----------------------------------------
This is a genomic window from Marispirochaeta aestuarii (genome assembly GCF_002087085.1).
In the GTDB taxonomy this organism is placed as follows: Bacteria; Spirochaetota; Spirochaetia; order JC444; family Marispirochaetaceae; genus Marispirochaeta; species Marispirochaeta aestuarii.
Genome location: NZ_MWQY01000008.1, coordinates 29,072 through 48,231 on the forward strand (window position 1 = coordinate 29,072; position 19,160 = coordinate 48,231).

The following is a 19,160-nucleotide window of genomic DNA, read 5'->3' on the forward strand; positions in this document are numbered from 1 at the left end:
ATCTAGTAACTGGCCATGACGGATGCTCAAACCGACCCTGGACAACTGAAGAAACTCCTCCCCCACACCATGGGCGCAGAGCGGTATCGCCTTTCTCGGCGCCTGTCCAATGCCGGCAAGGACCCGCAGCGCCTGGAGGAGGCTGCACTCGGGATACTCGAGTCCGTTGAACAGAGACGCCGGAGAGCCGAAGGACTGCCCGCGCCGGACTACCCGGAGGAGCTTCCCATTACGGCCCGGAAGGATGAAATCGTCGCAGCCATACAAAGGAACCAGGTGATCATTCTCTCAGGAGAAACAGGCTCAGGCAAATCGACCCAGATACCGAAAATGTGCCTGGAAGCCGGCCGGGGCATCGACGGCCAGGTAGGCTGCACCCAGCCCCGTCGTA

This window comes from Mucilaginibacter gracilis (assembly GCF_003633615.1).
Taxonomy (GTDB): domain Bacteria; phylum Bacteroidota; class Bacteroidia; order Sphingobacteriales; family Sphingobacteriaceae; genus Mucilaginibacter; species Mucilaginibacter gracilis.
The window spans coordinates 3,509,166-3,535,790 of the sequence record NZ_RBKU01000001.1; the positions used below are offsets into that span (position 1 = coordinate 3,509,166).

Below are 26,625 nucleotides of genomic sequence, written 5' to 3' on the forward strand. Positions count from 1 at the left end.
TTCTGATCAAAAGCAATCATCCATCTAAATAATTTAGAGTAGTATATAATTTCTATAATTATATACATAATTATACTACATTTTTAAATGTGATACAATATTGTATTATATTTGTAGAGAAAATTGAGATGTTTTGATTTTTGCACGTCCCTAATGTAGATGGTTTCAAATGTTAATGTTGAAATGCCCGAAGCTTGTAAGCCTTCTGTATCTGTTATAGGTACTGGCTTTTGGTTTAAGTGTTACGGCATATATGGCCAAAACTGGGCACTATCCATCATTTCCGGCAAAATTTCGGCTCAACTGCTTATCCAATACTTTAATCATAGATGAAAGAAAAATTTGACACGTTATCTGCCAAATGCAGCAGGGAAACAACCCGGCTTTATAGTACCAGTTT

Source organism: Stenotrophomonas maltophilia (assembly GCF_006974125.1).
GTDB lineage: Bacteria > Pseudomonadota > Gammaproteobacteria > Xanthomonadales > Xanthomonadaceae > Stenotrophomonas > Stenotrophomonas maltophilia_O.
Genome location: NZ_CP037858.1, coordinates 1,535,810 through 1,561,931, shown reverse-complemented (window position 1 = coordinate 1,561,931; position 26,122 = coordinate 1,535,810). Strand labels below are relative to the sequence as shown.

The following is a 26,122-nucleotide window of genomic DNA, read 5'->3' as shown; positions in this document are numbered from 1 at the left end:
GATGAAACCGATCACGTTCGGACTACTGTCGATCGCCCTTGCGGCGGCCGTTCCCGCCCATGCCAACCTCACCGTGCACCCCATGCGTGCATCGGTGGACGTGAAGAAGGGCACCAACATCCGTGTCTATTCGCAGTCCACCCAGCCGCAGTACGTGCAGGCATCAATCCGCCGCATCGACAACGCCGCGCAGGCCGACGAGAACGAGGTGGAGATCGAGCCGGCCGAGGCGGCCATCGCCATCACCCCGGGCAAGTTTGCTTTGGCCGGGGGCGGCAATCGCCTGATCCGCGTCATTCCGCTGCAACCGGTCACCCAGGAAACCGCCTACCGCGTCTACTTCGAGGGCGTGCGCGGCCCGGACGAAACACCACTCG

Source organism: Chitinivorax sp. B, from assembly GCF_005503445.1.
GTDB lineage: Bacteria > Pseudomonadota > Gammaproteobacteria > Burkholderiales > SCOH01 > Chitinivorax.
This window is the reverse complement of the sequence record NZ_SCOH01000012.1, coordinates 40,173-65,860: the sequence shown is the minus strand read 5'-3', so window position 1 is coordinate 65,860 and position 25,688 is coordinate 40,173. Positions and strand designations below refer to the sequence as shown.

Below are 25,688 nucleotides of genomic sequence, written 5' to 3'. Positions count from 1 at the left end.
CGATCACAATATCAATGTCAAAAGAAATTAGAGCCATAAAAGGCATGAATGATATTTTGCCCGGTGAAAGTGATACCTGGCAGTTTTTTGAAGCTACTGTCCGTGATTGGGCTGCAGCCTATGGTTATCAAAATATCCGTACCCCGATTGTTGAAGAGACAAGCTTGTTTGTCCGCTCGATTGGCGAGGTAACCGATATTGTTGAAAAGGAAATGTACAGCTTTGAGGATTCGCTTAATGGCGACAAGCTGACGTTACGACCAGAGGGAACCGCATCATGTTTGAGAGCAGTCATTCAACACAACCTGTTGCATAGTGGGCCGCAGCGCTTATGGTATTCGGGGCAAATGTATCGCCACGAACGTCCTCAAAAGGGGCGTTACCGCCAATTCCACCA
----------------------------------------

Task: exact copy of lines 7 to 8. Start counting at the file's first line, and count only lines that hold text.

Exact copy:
Taxonomy (GTDB): domain Bacteria; phylum Bacteroidota; class Bacteroidia; order Sphingobacteriales; family Sphingobacteriaceae; genus Mucilaginibacter; species Mucilaginibacter gracilis.
The window spans coordinates 3,509,166-3,535,790 of the sequence record NZ_RBKU01000001.1; the positions used below are offsets into that span (position 1 = coordinate 3,509,166).